5 Ways to Cope When Your Parent Has Cancer
If your parent is sick, it fucking sucks. Be it, cancer, Alzheimer's, or loss of bodily functions, seeing someone you love deteriorate is never easy, and often times, something you can't prepare for. It can do many things; force you to reevaluate your life and priorities, or send you down a dark hole to depression, anxiety, or sadness. You might feel alone in this process or isolate yourself from loved ones. There are many articles about coping with such things but it's important to diversify your literature, because learning something new, or re-reading something you already know, can help immensely in the coping process.
1. Really, Really Accept What's Happening
Denial will get you nowhere and will hinder your coping progress. The news might not sink in immediately but you will need to fully wrap your mind (body and soul) around the news. It's your new normal and the more you understand that, the better you'll be for your family, friends, and yourself.
2. Plan It Out
If you're an Aries this will seem like a no-brainer but plan things out. If you need to take time off work, move back home, or assist in something, create a fool-proof plan that you can follow. It might change in a week, or a year, but having structure through a chaotic time will allow you to control the situation, as much as possible.
3. Do Your Research
How many times have you thought you had a life threatening disease when really your throat was just dry? The internet is a wonderful yet dangerous place. Simply googling a condition or diagnosis could have you spinning down a road you shouldn't be on. Doing your research through appropriate websites, books, and people will help get you answers you need, or at least prepare you for typical outcomes.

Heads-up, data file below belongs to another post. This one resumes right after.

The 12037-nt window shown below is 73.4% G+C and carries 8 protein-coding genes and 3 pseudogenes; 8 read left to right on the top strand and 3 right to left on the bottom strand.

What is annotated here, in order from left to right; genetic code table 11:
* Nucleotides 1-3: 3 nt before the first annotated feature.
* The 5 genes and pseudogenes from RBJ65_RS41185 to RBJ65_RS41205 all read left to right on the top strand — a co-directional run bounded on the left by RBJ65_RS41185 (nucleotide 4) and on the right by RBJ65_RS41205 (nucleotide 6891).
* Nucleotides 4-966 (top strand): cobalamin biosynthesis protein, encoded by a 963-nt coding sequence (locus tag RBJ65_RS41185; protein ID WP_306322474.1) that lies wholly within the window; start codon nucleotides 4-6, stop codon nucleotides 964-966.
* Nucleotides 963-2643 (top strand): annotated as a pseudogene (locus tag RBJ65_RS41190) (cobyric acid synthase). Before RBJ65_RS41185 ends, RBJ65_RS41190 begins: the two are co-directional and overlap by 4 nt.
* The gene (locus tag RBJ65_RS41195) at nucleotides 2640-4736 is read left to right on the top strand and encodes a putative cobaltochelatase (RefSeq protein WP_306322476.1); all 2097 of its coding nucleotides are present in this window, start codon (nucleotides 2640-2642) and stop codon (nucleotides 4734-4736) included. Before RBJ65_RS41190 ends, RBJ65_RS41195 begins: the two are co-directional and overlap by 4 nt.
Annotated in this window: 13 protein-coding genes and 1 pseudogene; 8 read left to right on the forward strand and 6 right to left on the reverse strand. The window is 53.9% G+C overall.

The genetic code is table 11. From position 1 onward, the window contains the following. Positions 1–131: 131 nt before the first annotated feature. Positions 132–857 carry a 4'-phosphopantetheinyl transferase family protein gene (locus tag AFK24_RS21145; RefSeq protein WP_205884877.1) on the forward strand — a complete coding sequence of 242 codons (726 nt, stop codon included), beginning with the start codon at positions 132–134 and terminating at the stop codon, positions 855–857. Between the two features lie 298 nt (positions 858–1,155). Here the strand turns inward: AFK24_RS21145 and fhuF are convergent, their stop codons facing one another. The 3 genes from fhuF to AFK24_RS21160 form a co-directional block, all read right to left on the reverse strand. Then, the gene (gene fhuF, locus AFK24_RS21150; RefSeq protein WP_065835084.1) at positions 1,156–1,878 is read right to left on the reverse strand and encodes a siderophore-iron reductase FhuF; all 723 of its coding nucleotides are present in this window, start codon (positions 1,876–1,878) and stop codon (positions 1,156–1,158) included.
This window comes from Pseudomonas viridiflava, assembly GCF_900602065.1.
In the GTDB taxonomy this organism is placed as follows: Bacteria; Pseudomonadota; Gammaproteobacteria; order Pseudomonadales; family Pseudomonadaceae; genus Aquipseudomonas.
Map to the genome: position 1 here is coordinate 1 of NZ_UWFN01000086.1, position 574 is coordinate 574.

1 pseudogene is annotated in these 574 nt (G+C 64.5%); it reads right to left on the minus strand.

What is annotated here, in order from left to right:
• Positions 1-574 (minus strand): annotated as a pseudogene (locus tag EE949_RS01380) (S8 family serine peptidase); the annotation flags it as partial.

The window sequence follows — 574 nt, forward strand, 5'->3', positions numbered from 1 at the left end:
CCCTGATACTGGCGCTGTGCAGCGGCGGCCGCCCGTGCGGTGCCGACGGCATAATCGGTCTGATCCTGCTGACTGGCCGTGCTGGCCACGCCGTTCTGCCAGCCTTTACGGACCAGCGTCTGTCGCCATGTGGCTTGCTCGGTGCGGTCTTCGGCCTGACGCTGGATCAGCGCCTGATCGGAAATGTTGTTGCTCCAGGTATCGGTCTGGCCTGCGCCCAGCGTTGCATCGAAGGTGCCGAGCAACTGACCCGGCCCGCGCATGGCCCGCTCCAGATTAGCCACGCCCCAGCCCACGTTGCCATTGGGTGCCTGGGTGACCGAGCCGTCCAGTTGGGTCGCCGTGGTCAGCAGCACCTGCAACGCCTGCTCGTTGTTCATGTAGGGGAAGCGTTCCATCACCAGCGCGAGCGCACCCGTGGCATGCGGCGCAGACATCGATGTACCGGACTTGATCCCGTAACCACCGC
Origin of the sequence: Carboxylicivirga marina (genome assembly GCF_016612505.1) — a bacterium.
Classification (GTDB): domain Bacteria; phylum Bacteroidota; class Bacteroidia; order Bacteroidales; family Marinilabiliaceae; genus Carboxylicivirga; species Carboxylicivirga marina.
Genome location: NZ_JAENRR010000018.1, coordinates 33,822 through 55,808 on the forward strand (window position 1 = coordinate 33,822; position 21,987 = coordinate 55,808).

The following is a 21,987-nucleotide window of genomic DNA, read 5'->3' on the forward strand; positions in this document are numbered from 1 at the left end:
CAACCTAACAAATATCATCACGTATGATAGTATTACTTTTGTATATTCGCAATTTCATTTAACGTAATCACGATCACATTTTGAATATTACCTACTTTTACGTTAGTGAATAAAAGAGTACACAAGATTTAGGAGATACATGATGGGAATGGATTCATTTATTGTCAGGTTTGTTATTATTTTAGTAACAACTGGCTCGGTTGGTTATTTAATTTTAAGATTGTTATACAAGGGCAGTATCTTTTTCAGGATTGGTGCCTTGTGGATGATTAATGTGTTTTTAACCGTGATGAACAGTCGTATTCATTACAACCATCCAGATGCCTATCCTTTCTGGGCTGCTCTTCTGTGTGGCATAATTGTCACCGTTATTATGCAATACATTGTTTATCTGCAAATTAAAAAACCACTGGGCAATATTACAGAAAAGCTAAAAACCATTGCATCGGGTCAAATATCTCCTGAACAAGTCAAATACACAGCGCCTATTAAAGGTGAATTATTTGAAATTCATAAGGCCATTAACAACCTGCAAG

4. Make Your Own Support Group
Be it your family or friends, make a support group as quickly as possible. Having someone check in on you to see how you're doing will help immensely. There are plenty of organizations that can help if you don't want to discuss personal issues with people you know, but it will help if you do. And support doesn't have to be a conversation, find a running buddy or someone that can motivate you to be active, it's time to welcome endorphins.
5. Think About Others
Will your parent need live-in care? Will they have to stay in the hospital for an extended period of time? Out of sight, out of mind doesn't work here. Has your mom been by your dad's side since April? Is your father not cooking for himself? You are not the only one experiencing pain, sadness, or loss. Either be helpful, or ask for help. Set up meal plans, drivers, or allocate visits between you and your siblings to travel to see your parents. The stress a spouse can cause health problems as well.